what UTF that are support all Unicode blocks ?
All UTF encodings support all Unicode blocks - there is no UTF encoding that can't represent any Unicode codepoint. However, some non-UTF, older encodings, such as UCS-2 (which is like UTF-16, but lacks surrogate pairs, and thus lacks the ability to encode codepoints above 65535/U+FFFF), may not.
What is the best UTF(performance, size, etc), and why ?
For textual data that is mostly English and/or just ASCII, UTF-8 is by far the most space-efficient. However, UTF-8 is sometimes less space-efficient than UTF-16 and UTF-32 where most of the codepoints used are high (such as large bodies of CJK text).
What is different between these three UTF ?
UTF-8 encodes each Unicode codepoint from one to four bytes. The Unicode values 0 to 127, which are the same as they are in ASCII, are encoded like they are in ASCII. Bytes with values 128 to 255 are used for multi-byte codepoints.
UTF-16 encodes each Unicode codepoint in either two bytes (one UTF-16 value) or four bytes (two UTF-16 values). Anything in the Basic Multilingual Plane (Unicode codepoints 0 to 65535, or U+0000 to U+FFFF) are encoded with one UTF-16 value. Codepoints from higher plains use two UTF-16 values, through a technique called 'surrogate pairs'.
UTF-32 is not a variable-length encoding for Unicode; all Unicode codepoint values are encoded as-is. This means that
U+10FFFF is encoded as
what is endianness and byte order marks (BOM) ?
Endianness is how a piece of data, particular CPU architecture or protocol orders values of multi-byte data types. Little-endian systems (such as x86-32 and x86-64 CPUs) put the least-significant byte first, and big-endian systems (such as ARM, PowerPC and many networking protocols) put the most-significant byte first.
In a little-endian encoding or system, the 32-bit value
0x12345678 is stored or transmitted as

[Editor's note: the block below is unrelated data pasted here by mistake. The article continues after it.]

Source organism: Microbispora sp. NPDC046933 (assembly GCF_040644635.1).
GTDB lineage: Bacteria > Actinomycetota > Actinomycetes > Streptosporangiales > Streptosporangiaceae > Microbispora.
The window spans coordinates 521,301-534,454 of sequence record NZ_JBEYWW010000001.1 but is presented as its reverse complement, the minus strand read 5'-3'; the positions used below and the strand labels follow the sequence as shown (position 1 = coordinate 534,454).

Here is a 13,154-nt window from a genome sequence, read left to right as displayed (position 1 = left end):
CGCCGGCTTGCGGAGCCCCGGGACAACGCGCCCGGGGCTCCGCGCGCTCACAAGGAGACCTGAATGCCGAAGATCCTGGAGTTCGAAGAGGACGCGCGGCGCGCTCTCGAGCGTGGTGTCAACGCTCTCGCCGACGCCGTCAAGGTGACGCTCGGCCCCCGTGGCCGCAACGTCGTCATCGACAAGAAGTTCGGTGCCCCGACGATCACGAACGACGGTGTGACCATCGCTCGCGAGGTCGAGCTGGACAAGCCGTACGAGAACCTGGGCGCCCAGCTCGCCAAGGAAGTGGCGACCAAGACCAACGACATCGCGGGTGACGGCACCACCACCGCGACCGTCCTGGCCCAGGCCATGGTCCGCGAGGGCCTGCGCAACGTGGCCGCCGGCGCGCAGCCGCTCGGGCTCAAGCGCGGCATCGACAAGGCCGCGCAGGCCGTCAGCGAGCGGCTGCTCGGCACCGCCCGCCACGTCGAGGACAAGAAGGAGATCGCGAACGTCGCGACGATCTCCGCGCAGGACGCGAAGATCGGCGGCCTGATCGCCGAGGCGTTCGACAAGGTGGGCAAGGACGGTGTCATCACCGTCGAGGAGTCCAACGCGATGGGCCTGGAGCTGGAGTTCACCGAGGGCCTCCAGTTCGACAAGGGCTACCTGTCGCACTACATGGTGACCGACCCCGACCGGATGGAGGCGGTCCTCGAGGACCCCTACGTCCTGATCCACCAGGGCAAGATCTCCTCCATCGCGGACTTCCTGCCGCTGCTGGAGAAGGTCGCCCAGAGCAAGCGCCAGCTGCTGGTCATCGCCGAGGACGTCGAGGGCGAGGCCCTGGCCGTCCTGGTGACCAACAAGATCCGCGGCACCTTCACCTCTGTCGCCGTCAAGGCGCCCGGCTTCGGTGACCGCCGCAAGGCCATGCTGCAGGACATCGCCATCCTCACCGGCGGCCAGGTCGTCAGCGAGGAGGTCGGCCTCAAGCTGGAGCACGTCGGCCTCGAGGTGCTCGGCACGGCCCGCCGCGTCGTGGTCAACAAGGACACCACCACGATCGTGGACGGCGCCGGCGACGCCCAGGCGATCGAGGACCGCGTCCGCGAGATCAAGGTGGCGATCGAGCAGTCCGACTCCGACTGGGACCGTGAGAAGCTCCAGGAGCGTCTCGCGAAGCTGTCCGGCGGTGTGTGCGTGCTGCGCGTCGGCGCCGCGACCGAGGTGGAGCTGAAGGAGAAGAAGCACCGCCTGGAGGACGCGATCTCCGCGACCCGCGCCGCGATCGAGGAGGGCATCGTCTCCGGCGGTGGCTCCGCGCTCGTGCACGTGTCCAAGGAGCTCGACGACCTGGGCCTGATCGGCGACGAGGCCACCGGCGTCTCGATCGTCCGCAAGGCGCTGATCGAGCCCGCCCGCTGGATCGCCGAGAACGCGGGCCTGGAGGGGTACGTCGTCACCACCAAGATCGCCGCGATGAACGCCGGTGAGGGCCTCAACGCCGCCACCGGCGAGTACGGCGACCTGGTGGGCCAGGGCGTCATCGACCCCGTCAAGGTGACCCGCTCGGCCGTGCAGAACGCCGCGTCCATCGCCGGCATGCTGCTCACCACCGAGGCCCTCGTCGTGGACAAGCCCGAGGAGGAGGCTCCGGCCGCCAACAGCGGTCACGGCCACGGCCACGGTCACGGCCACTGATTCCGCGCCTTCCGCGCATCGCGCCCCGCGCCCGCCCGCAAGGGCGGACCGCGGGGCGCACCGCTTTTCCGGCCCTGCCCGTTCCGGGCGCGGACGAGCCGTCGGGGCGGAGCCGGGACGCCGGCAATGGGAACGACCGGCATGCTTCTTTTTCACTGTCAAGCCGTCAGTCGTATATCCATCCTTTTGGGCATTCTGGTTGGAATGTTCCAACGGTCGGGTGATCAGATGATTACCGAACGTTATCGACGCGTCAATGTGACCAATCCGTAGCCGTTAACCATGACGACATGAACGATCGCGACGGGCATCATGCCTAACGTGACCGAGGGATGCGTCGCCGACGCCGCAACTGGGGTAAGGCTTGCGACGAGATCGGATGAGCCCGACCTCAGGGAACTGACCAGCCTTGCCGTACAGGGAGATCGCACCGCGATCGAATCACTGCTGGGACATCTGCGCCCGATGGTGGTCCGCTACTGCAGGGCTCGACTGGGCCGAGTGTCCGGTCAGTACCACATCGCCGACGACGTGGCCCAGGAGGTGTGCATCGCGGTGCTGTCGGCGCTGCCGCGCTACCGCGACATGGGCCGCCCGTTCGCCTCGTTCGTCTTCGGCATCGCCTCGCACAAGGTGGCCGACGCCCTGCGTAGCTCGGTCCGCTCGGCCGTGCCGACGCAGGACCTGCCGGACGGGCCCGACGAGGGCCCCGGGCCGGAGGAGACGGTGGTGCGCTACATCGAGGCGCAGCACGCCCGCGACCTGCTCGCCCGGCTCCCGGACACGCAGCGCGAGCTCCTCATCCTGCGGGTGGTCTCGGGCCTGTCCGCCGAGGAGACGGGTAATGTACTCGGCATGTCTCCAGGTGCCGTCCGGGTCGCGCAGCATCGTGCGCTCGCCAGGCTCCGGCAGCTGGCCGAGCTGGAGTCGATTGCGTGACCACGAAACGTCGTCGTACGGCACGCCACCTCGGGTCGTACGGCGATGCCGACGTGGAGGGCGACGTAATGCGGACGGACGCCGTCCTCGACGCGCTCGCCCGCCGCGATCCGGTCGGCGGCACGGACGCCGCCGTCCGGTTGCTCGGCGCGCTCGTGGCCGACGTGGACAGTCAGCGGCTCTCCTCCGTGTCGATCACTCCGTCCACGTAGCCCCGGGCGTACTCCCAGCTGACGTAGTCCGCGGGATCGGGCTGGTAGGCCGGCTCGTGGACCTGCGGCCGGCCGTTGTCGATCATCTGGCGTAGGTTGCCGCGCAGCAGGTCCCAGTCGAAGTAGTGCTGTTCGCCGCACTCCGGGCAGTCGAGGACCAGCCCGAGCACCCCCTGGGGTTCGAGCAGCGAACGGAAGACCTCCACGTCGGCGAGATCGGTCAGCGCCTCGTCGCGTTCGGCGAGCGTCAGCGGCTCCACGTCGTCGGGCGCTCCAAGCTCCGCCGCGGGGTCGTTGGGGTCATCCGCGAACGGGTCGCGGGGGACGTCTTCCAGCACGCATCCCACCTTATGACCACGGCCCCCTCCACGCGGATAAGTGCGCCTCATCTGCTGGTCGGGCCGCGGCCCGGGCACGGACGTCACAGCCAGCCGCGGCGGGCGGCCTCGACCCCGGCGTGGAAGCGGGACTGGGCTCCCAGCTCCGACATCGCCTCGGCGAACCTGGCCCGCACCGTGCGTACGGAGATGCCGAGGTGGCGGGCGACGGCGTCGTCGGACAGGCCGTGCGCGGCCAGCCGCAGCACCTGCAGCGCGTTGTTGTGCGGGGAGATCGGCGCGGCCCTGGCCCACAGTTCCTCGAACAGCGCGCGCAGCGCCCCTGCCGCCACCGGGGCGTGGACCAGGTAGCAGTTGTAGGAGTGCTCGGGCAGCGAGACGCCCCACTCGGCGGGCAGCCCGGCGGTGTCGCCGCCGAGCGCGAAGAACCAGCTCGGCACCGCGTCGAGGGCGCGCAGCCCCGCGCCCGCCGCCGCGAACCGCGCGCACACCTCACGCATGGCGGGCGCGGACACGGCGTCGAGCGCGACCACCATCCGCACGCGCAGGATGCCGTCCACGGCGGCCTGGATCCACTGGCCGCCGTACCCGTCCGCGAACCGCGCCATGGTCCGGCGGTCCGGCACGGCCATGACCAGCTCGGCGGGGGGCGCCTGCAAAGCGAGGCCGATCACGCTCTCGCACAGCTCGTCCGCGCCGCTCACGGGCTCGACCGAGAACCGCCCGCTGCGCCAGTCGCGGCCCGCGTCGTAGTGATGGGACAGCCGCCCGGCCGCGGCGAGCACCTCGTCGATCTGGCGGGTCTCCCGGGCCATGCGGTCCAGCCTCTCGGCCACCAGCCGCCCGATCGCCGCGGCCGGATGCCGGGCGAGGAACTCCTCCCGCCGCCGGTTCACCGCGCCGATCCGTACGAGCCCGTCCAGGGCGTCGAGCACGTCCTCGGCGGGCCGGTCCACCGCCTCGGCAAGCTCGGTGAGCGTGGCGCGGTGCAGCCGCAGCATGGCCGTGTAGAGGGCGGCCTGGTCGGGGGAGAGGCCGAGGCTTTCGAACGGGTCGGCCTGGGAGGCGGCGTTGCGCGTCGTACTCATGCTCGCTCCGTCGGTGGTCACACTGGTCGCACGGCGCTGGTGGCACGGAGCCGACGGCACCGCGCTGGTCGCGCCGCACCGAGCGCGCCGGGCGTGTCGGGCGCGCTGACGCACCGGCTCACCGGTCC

0x78 0x56 0x34 0x12. In a big-endian encoding or system, it is stored or transmitted as
0x12 0x34 0x56 0x78.
A byte order mark is used in UTF-16 and UTF-32 to signal which endianness the text is to be interpreted as. Unicode does this in a clever way -- U+FEFF is a valid codepoint, used for the byte order mark, while U+FFFE is not. Therefore, if a file starts with
0xFF 0xFE, it can be assumed that the rest of the file is stored in a little-endian byte ordering.
A byte order mark in UTF-8 is technically possible, but is meaningless in the context of endianness for obvious reasons. However, a stream that begins with the UTF-8 encoded BOM almost certainly implies that it is UTF-8, and thus can be used for identification because of this.
Benefits of UTF-8
- ASCII is a subset of the UTF-8 encoding and therefore is a great way to introduce ASCII text into a 'Unicode world' without having to do data conversion
- UTF-8 text is the most compact format for ASCII text
- Valid UTF-8 can be sorted on byte values and result in sorted codepoints
Benefits of UTF-16
- UTF-16 is easier than UTF-8 to decode, even though it is a variable-length encoding
- UTF-16 is more space-efficient than UTF-8 for characters in the BMP, but outside ASCII
Benefits of UTF-32
- UTF-32 is not variable-length, so it requires no special logic to decode